Through the efforts of Mike Petty, we trace some of the news and features dating back to the 19th century.
You can keep up to date with his research through his Fenland History group on Facebook.
Wilburton Wine d’Etheldreda – Fen Times September 25, 1974
Wine from an Isle of Ely vineyard in Wilburton could go on sale for the first time in the spring. The harvest will take place in four weeks.
âThe harvest is ripening very well right now,â said Norman Sneesby, who works the vineyard with his family.
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It is planned to sell the wine under the name of St Etheldreda. She was the founder of the Ely monastery church whose monks produced wine in medieval times
Rooster Flight to Isleham – Fen Times September 25, 1908
Robert Taylor of Isleham, laborer said he lived at the Cock Inn, Isleham Bank with his stepfather.
He shared a room with the prisoner who had been staying in the house for a month and working in the harvest.
On Sunday, he had four books in his possession. He put the money in a box in the bedroom.
He missed the money on Monday after the prisoner left
Police Sergeant Day arrested the prisoner at Prickwillow.
He searched it and found the money. The prisoner said, âYou will have to return this money to me. You cannot swear on the money, it is not marked â.
The officer noticed that he had new trousers which he had bought from Mr. Edwards’ shop in Prickwillow for four shillings and six pence, as well as a shirt.
He was remanded in custody.
Whittlesey Brickworks – Ely Standard of September 26, 1924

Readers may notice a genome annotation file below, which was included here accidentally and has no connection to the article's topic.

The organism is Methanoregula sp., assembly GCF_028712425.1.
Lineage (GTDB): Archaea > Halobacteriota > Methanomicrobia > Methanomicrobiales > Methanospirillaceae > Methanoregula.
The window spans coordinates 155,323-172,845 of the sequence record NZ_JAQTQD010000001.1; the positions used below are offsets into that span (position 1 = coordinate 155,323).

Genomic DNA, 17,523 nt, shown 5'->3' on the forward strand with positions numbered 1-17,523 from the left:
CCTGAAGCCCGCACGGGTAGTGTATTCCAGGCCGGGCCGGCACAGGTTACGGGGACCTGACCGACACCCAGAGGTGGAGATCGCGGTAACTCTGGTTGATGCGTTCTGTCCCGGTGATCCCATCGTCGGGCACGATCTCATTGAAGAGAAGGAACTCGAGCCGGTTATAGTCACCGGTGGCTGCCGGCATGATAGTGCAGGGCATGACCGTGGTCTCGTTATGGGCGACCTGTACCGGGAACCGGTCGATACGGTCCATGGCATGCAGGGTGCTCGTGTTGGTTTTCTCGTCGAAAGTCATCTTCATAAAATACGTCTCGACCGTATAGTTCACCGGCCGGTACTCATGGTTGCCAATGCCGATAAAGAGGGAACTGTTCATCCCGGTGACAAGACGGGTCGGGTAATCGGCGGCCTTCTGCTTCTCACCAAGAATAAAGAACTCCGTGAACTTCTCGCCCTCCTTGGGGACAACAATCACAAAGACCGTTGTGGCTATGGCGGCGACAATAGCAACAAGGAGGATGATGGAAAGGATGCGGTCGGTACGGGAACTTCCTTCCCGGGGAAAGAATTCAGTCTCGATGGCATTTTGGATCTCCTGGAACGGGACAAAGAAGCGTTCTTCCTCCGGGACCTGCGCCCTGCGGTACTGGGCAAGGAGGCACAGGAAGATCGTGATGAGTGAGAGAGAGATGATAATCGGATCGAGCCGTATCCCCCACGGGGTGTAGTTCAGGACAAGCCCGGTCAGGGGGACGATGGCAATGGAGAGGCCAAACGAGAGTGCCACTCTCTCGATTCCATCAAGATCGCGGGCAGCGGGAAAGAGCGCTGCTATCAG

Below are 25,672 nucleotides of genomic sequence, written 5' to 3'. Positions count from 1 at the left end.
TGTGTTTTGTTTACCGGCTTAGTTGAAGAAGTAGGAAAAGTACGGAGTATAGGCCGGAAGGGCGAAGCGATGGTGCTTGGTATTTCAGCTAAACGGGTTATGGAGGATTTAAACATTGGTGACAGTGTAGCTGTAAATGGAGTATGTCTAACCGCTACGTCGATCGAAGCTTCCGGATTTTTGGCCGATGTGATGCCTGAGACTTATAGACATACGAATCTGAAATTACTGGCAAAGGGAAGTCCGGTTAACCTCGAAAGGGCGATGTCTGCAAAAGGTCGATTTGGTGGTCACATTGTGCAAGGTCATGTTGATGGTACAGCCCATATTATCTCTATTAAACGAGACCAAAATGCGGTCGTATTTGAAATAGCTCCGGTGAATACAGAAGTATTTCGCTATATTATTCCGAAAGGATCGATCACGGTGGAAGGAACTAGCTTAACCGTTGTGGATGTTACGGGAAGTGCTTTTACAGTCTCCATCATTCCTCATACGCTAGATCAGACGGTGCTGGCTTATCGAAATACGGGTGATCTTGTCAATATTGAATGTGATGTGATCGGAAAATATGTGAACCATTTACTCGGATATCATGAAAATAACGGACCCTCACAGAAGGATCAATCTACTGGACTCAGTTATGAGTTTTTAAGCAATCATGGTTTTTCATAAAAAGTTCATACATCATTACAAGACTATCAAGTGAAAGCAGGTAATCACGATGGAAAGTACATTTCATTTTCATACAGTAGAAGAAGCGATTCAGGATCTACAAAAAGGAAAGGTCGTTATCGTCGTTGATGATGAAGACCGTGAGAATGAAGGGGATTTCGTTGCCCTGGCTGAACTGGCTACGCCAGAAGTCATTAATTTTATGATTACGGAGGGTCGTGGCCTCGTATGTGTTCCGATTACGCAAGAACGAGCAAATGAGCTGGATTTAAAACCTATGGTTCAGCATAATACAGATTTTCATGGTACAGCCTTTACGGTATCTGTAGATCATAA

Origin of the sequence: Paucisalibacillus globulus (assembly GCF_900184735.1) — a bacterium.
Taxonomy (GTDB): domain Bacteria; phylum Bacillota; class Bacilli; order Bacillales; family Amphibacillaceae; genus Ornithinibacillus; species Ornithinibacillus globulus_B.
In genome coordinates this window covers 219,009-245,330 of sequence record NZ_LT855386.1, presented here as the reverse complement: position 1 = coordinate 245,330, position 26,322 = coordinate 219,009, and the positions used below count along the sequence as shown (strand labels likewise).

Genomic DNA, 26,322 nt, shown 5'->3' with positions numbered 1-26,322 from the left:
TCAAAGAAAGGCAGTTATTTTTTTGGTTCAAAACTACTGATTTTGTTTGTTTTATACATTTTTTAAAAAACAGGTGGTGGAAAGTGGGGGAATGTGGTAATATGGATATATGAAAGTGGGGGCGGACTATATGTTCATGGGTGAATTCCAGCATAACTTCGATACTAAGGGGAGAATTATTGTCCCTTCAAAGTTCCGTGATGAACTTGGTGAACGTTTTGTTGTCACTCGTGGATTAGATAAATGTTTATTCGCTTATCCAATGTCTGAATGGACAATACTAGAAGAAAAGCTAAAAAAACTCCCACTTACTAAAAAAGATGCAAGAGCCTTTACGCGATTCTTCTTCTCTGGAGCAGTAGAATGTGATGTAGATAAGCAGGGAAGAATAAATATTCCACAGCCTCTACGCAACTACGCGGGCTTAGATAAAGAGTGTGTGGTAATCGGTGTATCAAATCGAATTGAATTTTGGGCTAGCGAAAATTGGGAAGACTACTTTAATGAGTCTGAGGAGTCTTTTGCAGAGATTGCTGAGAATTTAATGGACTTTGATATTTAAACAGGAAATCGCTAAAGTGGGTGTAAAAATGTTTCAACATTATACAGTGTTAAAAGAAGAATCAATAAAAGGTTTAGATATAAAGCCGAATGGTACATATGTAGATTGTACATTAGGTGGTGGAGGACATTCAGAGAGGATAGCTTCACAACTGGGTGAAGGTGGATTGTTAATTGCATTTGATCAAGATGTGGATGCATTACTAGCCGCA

Bricks made in Whittlesey go into homes, factories and public buildings across the UK and beyond.
The industry provides stable employment for about 700 of the male population of the city and district.
The total average weekly production is 2,800,000 bricks, but this is well below what is required by current demand and the yards are operating at full pressure.
The process begins in the knot holes – large clay pits about 80 or 90 feet deep, where the clay is cut into the surface of the vein.
Perched at dizzying heights, Knothole Men perform this work, which in brickyard parlance is known as a “dam.”
The loosened clay is transported in railcars to the surface on specially laid narrow gauge lines where it is crushed in pots.
After passing through elevators and a sieving process, the clay is returned to the bins. Chutes and hoppers then transport it to the presses where it is cut into shape and from there the green bricks are conveyed to the ovens to be burned there.
These vast structures are divided into rooms, some of which have a storage capacity of 22,000 bricks. The number of chambers in an oven varies from eight to eighteen in the different courtyards.
Once the oven is set comes the long combustion process which usually takes about three weeks; the lights are kept on continuously.
When the bricks are burnt, they are taken out of the kiln and are quickly ready to be loaded and shipped to their destinations.
Ely’s New Red, White and Blue – Fen Times September 23, 1965
The new building, replacing the old red, white and blue, is a new pub design with a practical service layout compared to the dimly lit small rooms of the old pub.
The exterior reflects the forward trend in design and lettering of the new homes of the Watney Mann Group with the due importance of ample parking to accommodate all guest cars.
The old Red, White and Blue will give way to gardens and lawns, designed to allow the family to relax, the man and woman to cool off in peace while the children play safely away from traffic and parking.
The interior features two well-appointed and comfortable bars where guests can enjoy Stewart and Patters
Ely’s Impresario – Fen Times September 25, 1931
Jack Hulbert the brilliant actor, playwright, manager and producer was born in Ely in 1892.
He was educated at Westminster School and King’s College, Cambridge, where he first showed signs of his flair for the theater.